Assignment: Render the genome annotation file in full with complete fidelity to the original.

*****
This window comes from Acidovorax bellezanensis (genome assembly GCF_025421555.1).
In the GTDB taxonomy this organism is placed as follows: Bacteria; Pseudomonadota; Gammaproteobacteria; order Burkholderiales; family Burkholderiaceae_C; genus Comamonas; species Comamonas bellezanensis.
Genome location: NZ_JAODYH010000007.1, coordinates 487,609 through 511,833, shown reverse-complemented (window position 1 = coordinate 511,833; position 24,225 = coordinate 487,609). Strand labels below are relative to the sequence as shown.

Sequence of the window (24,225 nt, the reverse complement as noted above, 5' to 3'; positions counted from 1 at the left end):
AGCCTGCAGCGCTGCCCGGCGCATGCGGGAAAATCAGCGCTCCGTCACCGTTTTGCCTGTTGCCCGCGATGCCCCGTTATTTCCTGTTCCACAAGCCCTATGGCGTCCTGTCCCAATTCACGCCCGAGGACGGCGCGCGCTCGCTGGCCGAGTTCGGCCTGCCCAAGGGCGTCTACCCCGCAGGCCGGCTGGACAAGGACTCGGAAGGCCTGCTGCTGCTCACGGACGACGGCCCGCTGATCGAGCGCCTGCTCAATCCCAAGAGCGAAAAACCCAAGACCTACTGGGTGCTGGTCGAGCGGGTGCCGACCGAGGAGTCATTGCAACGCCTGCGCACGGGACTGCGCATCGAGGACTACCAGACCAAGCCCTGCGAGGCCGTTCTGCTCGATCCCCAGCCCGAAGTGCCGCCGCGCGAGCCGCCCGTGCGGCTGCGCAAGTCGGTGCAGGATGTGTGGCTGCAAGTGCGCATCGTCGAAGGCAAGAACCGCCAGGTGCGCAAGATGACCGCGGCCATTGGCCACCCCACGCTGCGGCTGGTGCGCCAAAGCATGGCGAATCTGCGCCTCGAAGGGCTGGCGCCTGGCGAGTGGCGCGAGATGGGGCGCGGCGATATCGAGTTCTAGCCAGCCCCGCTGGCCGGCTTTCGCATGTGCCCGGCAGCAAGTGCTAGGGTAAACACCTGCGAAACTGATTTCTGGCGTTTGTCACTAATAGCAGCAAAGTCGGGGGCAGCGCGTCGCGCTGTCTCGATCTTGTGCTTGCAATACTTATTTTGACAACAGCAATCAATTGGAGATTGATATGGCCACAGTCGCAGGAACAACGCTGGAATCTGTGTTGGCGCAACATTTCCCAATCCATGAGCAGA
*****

This window comes from Acidovorax bellezanensis (genome assembly GCF_025421555.1).
In the GTDB taxonomy this organism is placed as follows: Bacteria; Pseudomonadota; Gammaproteobacteria; order Burkholderiales; family Burkholderiaceae_C; genus Comamonas; species Comamonas bellezanensis.
Genome location: NZ_JAODYH010000007.1, coordinates 487,609 through 511,833, shown reverse-complemented (window position 1 = coordinate 511,833; position 24,225 = coordinate 487,609). Strand labels below are relative to the sequence as shown.

Sequence of the window (24,225 nt, the reverse complement as noted above, 5' to 3'; positions counted from 1 at the left end):
AGCCTGCAGCGCTGCCCGGCGCATGCGGGAAAATCAGCGCTCCGTCACCGTTTTGCCTGTTGCCCGCGATGCCCCGTTATTTCCTGTTCCACAAGCCCTATGGCGTCCTGTCCCAATTCACGCCCGAGGACGGCGCGCGCTCGCTGGCCGAGTTCGGCCTGCCCAAGGGCGTCTACCCCGCAGGCCGGCTGGACAAGGACTCGGAAGGCCTGCTGCTGCTCACGGACGACGGCCCGCTGATCGAGCGCCTGCTCAATCCCAAGAGCGAAAAACCCAAGACCTACTGGGTGCTGGTCGAGCGGGTGCCGACCGAGGAGTCATTGCAACGCCTGCGCACGGGACTGCGCATCGAGGACTACCAGACCAAGCCCTGCGAGGCCGTTCTGCTCGATCCCCAGCCCGAAGTGCCGCCGCGCGAGCCGCCCGTGCGGCTGCGCAAGTCGGTGCAGGATGTGTGGCTGCAAGTGCGCATCGTCGAAGGCAAGAACCGCCAGGTGCGCAAGATGACCGCGGCCATTGGCCACCCCACGCTGCGGCTGGTGCGCCAAAGCATGGCGAATCTGCGCCTCGAAGGGCTGGCGCCTGGCGAGTGGCGCGAGATGGGGCGCGGCGATATCGAGTTCTAGCCAGCCCCGCTGGCCGGCTTTCGCATGTGCCCGGCAGCAAGTGCTAGGGTAAACACCTGCGAAACTGATTTCTGGCGTTTGTCACTAATAGCAGCAAAGTCGGGGGCAGCGCGTCGCGCTGTCTCGATCTTGTGCTTGCAATACTTATTTTGACAACAGCAATCAATTGGAGATTGATATGGCCACAGTCGCAGGAACAACGCTGGAATCTGTGTTGGCGCAACATTTCCCAATCCATGAGCAGA